Originally, we chose to try desmodium (Desmodium uncinatum) as the intercrop for maize, as we thought its strong aromatic qualities would confuse moths and deter them from laying eggs. Although we found them to be effective this way, we had no idea that desmodium wasn’t just deterring moths above ground with their volatiles; underneath the soil, desmodium was also working to repress striga growth as well. At first, we didn’t know the mode of action for this, so we tested a few potential causes. One contributor to striga repression is the increased soil nitrogen level that is present in soil where desmodium is growing. Desmodium is a legume which fixes nitrogen in soil, making it more available to plants growing in that soil. This had an effect, but didn’t tell the whole story.

As striga seeds germinated, as they do in the presence of maize roots, desmodium also secreted chemicals that interrupted root attachment. We took the roots into the lab and performed chemical analysis. We found that desmodium was releasing a compound called isochaftoside. This finding confirmed our suspicions that desmondium is alleopathic, meaning it can influence the biology of other organisms by producing and releasing chemicals into its environment. In this case, the desmodium caused seeds to germinate but then prevented them from growing. This finding is of vital importance, because the seedbank of striga already in the soil could finally be reduced, despite their dormancy and abundance.

Napier grass, luring moths away from the maize crop and entangling them.

Next: the pull

After the moths are repelled, or pushed away from the maize, we found that planting Napier grass (Pennisetum purpurem) around the crop attracted or pulled in the moths, enticing them to lay their eggs there. However, when the larvae tried to bore into Napier stems, they were stopped in their tracks by a milky glue-like substance. The life cycle of the larvae is interrupted, preventing them from becoming mature moths.

Does it work?

As is often the case in agriculture, we see a variety of yields occur because of complex environmental factors. Fortunately for farmers, the worst off farms saw drastic yield increases, while less infested farms saw less of a spike, but benefited from the system. This served  not just to help farmers survive in the short term, but allowed for an increase to their earning potential. 


The push-pull system certainly works to control pests, but we wanted these extra plants to serve multiple purposes on the farm to make best use of resources and space. Desmodium, for example, is a legume, meaning it fixes nitrogen, making this essential nutrient available to the maize crop. Desmodium also acts as a protective covering on the soil, retaining soil moisture, reducing soil erosion and improving water efficiency. Napier grass and desmodium are nutritious feed for livestock, benefiting the farm more broadly, so resources are maximised in this system.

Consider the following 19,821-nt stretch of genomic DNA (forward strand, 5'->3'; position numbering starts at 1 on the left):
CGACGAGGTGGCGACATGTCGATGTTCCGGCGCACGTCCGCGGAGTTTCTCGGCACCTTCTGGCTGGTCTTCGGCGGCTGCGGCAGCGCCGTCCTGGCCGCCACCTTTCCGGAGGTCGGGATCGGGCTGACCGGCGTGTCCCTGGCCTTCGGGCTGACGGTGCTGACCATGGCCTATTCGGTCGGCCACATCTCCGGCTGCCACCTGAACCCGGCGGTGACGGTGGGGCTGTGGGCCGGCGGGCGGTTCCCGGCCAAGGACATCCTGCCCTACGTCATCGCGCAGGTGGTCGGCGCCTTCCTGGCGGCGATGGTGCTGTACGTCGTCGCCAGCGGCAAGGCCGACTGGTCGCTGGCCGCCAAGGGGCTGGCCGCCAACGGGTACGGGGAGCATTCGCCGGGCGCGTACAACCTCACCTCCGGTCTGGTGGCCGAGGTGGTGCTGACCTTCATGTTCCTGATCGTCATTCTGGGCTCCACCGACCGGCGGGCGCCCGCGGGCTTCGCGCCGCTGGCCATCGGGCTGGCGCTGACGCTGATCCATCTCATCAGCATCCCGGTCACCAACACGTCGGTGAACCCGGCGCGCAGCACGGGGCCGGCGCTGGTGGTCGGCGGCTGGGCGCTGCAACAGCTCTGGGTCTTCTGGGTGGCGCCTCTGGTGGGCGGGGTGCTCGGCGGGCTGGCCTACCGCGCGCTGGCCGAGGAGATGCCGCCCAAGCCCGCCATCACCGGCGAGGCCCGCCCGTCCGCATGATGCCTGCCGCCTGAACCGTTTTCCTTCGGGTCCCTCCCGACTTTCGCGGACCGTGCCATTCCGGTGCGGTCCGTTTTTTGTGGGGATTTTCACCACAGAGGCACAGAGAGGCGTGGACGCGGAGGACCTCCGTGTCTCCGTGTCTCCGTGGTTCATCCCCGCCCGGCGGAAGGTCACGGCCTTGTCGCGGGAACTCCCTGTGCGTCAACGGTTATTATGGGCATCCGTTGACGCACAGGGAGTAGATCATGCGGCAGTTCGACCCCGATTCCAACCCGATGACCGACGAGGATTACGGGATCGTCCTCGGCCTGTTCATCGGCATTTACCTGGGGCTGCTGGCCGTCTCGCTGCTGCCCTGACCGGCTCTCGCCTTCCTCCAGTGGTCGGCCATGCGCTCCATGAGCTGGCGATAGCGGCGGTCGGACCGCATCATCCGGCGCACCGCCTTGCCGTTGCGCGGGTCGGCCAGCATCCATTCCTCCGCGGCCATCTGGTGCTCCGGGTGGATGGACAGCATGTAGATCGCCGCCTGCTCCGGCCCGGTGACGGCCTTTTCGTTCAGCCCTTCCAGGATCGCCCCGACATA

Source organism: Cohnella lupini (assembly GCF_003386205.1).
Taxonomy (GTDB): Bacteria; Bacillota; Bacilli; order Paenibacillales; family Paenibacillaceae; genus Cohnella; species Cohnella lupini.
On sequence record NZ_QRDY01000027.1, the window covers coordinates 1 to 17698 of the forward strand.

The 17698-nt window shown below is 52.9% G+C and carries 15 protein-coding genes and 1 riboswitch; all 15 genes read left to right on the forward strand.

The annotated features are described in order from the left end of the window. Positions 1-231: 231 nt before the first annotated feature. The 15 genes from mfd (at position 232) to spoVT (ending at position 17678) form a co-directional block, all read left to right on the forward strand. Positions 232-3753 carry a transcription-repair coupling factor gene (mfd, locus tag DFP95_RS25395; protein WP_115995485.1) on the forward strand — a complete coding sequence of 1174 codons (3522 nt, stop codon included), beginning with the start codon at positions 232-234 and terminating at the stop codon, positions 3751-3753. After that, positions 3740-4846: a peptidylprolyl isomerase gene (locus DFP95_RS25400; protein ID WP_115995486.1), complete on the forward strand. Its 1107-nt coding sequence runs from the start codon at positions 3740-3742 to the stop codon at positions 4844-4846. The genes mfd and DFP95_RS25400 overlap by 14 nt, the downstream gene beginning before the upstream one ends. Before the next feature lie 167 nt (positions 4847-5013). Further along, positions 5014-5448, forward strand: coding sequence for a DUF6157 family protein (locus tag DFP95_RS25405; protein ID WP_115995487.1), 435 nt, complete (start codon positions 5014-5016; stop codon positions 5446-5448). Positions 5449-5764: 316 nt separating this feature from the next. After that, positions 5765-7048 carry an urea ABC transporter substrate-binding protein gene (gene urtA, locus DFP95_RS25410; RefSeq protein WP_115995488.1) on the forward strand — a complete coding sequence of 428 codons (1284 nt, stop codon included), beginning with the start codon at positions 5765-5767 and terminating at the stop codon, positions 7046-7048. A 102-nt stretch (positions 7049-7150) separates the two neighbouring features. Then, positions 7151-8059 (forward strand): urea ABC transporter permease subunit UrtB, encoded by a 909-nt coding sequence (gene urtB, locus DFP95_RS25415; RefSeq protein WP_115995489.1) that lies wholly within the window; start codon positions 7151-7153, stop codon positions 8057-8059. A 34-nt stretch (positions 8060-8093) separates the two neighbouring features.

Push-pull – where is it now?

Rothamsted’s main role has been to work on the science of the push-pull strategy. Our ICIPE colleagues have worked tirelessly to educate farmers using all sorts of approaches. The graph below shows the number of farmers that have adopted this strategy. There are currently 68, 689 farmers practicing push-pull pest management. It is our hope that this system will be useful to an even greater number of farmers in the future. Public education work is on-going, thanks to a Bill & Melinda Gates Foundation Grant (covering Western Kenya and Nigeria) as well as an EU ADOPT project grant (covering Tanzania, arid Kenya and Ethiopia).

The image shows push-pull in the field, Napier grass on the left and intercropped maize and desmodium on the right.


  1. Khan, Z.R., Hassanali, A., Overholt, W., Khamis, TM., Hooper, A.M., Pickett, J.A., Wadhams, L.J., and Woodcock, C.M. 2002. Control of witchweed Striga hermonthica by intercropping with Desmodium spp., and the mechanism defined as allelopathic. Journal of Chemical Ecology, 28, 1871-1885.
  2. Khan, ZR (Khan, ZR); AmpongNyarko, K., Chiliswa, P., Hassanali, A., Kimani, S., Lwande, W., Overholt, W.A., Pickett, J.A., Smart, L.E., Wadhams, L.J., Woodcock, C.M. 1997. Intercropping increases parasitism of pests. Nature. 388. 631-632 DOI: 10.1038/41681
  3. Khan, Z.R., Pickett, J.A., van den Berg, J., Wadhams, L.J., Woodcock, C.M., Exploiting chemical ecology and species diversity: stem borer and striga control for maize and sorghum in Africa. 2000. Pest Management Science. 56. 957-962
  4. For more information on ICIPE and push-pull:
  5.  Hooper, AM.,Tsanuo, M.K., Chamberlain, K., Tittcomb., Scholes, J., Hassanali, A., Khan, Z.R., Pickett, A. Isoschaftoside, a C-glycosylflavonoid from Desmodium uncinatum root exudate, is an allelochemical against the development of Striga. 2010. Phytochemistry. 71. 904-908 

See also